Conservative outside groups on Wednesday urged House Republicans to vote against legislation providing a path forward for the National Women's History Museum, warning that the museum would "represent the feminist ideology" and would "glorify abortion."
Conservative groups Heritage Action, Susan B. Anthony List, Concerned Women for America, the Eagle Forum, and the Family Research Council all opposed the women's-museum legislation and pushed members to vote against it Wednesday. Heritage Action even alerted Republicans that a "yea" vote would count against them in the group's annual rankings of conservative members.
"Unless the diversity of opinion among American women about our own history is affirmatively addressed and safeguarded by Congress, we urge you to oppose what will without doubt become a shrine to liberal ideology, abortion, and liberal advocates," several of the groups wrote in a joint letter to members. "Women must not be used as an excuse to promote a system of beliefs that ultimately exploits and harms us. Not on our watch."
But the bill passed anyway with a 383-33 vote, and a handful of nays changed their votes to support the measure at the last minute. The party makeup among those voting in favor was split almost equally, with 191 Republicans and 192 Democrats supporting the measure. All 33 members who voted against the bill were Republicans.
The message from the Republican majority to the outside groups opposing the bill is clear: You're not helping. As Democrats continue to try to widen — or at least hold onto — the gender gap among voters this fall, Republican opposition to a bipartisan legislation for a museum celebrating the accomplishments of women (just a few days before Mother's Day, no less) might not go over well at the polls in November.
Rep. Marsha Blackburn, R-Tenn., who cosponsored the museum legislation, gave an impassioned speech in support of the bill to Republican members in their weekly conference meeting Wednesday morning, according to several sources in the room, after colleagues including Rep. Michele Bachmann, R-Minn., suggested they would vote against it.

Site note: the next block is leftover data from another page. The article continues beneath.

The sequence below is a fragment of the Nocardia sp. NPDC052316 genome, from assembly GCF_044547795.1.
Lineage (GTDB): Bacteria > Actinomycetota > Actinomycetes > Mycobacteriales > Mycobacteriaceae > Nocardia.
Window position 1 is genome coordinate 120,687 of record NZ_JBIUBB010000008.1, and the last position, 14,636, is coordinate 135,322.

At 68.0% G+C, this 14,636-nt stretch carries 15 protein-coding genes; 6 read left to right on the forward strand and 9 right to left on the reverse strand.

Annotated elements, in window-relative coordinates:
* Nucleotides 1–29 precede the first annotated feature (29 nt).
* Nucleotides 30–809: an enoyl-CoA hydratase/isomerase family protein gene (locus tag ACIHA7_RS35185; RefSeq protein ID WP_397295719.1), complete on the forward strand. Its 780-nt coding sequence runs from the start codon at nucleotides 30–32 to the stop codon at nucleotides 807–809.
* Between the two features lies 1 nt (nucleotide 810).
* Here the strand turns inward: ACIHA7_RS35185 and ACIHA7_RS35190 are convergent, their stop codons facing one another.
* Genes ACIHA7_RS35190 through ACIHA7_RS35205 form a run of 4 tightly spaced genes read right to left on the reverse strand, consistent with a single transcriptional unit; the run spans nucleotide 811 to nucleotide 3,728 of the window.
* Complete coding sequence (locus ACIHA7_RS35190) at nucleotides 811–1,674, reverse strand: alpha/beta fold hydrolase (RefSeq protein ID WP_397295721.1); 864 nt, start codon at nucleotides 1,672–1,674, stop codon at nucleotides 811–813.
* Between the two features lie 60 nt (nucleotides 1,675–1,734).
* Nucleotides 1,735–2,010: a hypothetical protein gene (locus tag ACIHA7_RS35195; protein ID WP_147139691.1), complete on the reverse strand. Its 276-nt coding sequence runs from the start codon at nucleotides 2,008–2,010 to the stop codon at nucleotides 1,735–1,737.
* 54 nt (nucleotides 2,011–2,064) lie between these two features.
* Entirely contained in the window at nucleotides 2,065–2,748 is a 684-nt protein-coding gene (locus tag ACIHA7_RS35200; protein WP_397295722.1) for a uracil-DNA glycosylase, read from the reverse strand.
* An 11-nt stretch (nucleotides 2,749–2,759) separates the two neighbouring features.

Blackburn later released a statement to the press saying that the museum bill, which merely authorizes a study to find a location for the museum and establish its mission among other things, would not cost any taxpayer money. She also pointed out that Bachmann had actually once praised the work of the fledgling museum's staff.
"Some critics of this legislation have, incorrectly, said that the bill would create a museum that would portray women as monolithic in their views on abortion as well as other issues of concern to women," Blackburn said.
That seemed to convince many Republicans in the conference, who lined up to back the bill Wednesday afternoon. Rep. Tom Cole, R-Okla., said that Blackburn's involvement alone was enough to convince him that the museum wouldn't conflict with conservative priorities.
"It's not as if Marsha Blackburn's a dangerous liberal," he said, chuckling. "So I don't think she'd be associated with something that she didn't think was going to be professionally done and something that she thought would ultimately become some sort of burden to the taxpayer or some sort of political weapon. I think she's trying to keep that from happening, quite frankly."
Blackburn herself is staunchly antiabortion and even told National Journal earlier this week that she doesn't identify as a feminist "at all."
Eighteen of the 20 women in the House Republican conference voted for the museum bill, with Rep. Vicky Hartzler, R-Mo., joining Bachmann in opposition.
Rep. Candice Miller, R-Mich., said opposition from outside conservative groups — and even some of her own colleagues — concerned her. "Look, I'm a pretty conservative person. I can't even follow that train of thought," she said. "It's too convoluted for me."
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